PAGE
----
In a little more than a decade, compassion has become a key concept in clinical psychology, particularly in mental health fields, and a several studies have addressed its importance. Macbeth and Gumley conducted a meta-analysis using 14 eligible studies and reported a large effect size for the relationship between self-compassion (compassion toward self) and psychopathology [1]. In clinical research, Gilbert developed compassion focused therapy (CFT), which reinforces compassion toward one’s self and others [2]. Gilbert and Procter showed that compassionate mind training, which is a kind of CFT, reduces depression, anxiety, self-criticism, shame, inferiority, and submissive behaviour in patients with high levels of shame [3]. Gale et al., showed improvements in 73% of people with bulimia nervosa who were treated with CFT [4]. These reports demonstrate the effectiveness and usefulness of developing a compassionate mind.

In CFT, emotional regulation is regarded as the interaction of three motivational systems. The first is the threat and protection system, which detects and copes with threat. The threat and protection system directs attentional focus toward danger and is associated with negative emotions (e.g., anxiety, fear, anger, or disgust). As a result, people tend to take avoidant actions. The second is the seeking and acquiring system, which directs attention toward rewards and resources that support life. This system engenders positive emotions (e.g., joy, achievement, excitement, and vitality). The third is the contentment and soothing system. This system relates to attachment and affiliation, provides well-being and contentment, and can regulate the other two systems if they are overactive. The aim of CFT is to acquire a balanced mind and to regulate emotions by developing a compassionate mind [2].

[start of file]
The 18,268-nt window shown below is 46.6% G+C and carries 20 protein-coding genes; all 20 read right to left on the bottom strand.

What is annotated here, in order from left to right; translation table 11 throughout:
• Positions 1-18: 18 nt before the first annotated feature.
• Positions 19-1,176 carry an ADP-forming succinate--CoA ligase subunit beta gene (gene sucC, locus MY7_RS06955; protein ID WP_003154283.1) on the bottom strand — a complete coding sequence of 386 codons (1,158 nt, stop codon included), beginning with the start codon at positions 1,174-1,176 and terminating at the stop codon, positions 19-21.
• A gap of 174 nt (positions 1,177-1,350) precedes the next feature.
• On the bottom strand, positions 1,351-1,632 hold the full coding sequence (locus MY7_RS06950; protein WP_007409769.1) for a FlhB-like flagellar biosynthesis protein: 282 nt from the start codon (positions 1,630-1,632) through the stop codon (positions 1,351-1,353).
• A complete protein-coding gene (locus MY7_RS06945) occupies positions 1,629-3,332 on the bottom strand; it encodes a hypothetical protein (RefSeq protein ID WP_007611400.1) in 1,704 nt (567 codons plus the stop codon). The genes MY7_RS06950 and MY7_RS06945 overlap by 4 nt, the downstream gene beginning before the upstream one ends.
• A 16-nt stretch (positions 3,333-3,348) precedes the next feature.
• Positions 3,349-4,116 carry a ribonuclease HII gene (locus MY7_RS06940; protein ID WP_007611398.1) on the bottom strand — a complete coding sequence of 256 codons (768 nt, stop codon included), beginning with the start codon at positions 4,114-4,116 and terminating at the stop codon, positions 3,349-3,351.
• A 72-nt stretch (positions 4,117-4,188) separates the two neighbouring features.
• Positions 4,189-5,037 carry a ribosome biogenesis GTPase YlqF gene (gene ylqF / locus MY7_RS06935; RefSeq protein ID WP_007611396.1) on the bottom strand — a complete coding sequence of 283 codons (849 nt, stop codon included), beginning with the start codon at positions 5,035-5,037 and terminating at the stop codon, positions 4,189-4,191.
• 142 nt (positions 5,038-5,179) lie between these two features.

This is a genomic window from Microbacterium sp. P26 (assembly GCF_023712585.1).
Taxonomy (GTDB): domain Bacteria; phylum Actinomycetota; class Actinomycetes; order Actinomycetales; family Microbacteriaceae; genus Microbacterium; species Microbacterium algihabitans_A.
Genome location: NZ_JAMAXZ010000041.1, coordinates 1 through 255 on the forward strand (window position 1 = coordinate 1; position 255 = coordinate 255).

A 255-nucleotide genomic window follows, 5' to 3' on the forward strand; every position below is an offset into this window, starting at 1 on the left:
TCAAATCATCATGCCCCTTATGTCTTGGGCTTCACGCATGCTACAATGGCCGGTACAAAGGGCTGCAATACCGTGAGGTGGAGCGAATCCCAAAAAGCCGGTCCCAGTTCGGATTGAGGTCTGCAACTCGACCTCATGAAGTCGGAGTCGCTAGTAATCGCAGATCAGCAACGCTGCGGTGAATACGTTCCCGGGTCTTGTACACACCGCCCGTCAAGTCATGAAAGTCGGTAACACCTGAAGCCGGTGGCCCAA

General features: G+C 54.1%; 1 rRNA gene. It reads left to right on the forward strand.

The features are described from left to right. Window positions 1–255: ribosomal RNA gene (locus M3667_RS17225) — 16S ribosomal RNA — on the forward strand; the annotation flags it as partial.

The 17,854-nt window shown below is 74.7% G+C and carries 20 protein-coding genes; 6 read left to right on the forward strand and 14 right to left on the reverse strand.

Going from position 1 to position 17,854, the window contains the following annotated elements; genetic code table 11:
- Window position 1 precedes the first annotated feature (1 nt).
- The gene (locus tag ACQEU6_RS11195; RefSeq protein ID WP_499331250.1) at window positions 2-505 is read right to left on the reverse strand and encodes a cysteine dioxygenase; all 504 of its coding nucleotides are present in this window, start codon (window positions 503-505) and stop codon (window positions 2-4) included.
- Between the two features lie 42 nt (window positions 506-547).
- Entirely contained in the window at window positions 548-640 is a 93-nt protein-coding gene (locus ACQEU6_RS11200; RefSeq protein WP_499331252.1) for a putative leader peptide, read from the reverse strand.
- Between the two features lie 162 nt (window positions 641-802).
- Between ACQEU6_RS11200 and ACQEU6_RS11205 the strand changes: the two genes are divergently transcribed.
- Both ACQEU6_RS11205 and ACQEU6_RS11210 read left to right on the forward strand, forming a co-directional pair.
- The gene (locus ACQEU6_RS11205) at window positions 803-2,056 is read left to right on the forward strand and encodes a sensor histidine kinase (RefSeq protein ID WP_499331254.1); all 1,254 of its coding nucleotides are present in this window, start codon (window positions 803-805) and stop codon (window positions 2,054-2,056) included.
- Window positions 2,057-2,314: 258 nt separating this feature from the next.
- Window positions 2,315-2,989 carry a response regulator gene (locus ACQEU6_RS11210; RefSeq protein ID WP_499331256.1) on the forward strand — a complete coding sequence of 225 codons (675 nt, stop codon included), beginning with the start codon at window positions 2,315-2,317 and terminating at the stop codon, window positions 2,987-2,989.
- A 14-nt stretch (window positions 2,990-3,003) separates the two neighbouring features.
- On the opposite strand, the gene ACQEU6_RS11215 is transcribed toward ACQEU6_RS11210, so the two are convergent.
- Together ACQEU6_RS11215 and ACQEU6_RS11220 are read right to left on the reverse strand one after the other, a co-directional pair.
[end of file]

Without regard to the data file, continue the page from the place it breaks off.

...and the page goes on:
Training that reinforces compassion was created due to difficulties in implementing this in general cognitive behavioural therapy. Gilbert et al. pointed out that some individuals show resistance to feeling compassion for the self or for others, or receiving compassion from others [5]. Such individuals might have experienced insecurity in their backgrounds and insufficient emotional support from other people. Thus, they tend to have anxious responses to attachment, or avoid and withdraw from others. Individuals who have fear of compassion from others experience certain types of affiliative emotions as more threatening than pleasant [5]. Thus, they may feel fear when the therapist shows affection, kindness, or validation in therapeutic sessions. This can reduce the effectiveness of the care which they receive from significant others or their therapist. To treat and enhance compassion, clinicians need to assess and deal with these blocks or resistances.